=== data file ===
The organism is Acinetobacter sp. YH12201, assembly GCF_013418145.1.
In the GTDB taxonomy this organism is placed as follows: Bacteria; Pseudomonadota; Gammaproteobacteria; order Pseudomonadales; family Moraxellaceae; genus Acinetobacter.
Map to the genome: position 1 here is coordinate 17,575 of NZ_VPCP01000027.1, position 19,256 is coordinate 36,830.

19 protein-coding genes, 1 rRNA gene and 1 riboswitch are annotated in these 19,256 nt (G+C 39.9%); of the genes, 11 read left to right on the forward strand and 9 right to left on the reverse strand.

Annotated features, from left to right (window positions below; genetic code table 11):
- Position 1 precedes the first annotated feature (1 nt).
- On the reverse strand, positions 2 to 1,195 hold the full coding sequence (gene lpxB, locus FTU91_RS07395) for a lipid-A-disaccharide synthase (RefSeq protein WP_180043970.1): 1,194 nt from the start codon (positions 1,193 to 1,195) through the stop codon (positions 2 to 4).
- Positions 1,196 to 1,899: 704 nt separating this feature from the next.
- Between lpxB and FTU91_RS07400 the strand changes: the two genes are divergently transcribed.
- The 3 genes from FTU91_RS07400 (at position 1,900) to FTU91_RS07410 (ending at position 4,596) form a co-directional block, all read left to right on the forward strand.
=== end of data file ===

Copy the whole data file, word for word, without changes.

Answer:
The organism is Acinetobacter sp. YH12201, assembly GCF_013418145.1.
In the GTDB taxonomy this organism is placed as follows: Bacteria; Pseudomonadota; Gammaproteobacteria; order Pseudomonadales; family Moraxellaceae; genus Acinetobacter.
Map to the genome: position 1 here is coordinate 17,575 of NZ_VPCP01000027.1, position 19,256 is coordinate 36,830.

19 protein-coding genes, 1 rRNA gene and 1 riboswitch are annotated in these 19,256 nt (G+C 39.9%); of the genes, 11 read left to right on the forward strand and 9 right to left on the reverse strand.

Annotated features, from left to right (window positions below; genetic code table 11):
- Position 1 precedes the first annotated feature (1 nt).
- On the reverse strand, positions 2 to 1,195 hold the full coding sequence (gene lpxB, locus FTU91_RS07395) for a lipid-A-disaccharide synthase (RefSeq protein WP_180043970.1): 1,194 nt from the start codon (positions 1,193 to 1,195) through the stop codon (positions 2 to 4).
- Positions 1,196 to 1,899: 704 nt separating this feature from the next.
- Between lpxB and FTU91_RS07400 the strand changes: the two genes are divergently transcribed.
- The 3 genes from FTU91_RS07400 (at position 1,900) to FTU91_RS07410 (ending at position 4,596) form a co-directional block, all read left to right on the forward strand.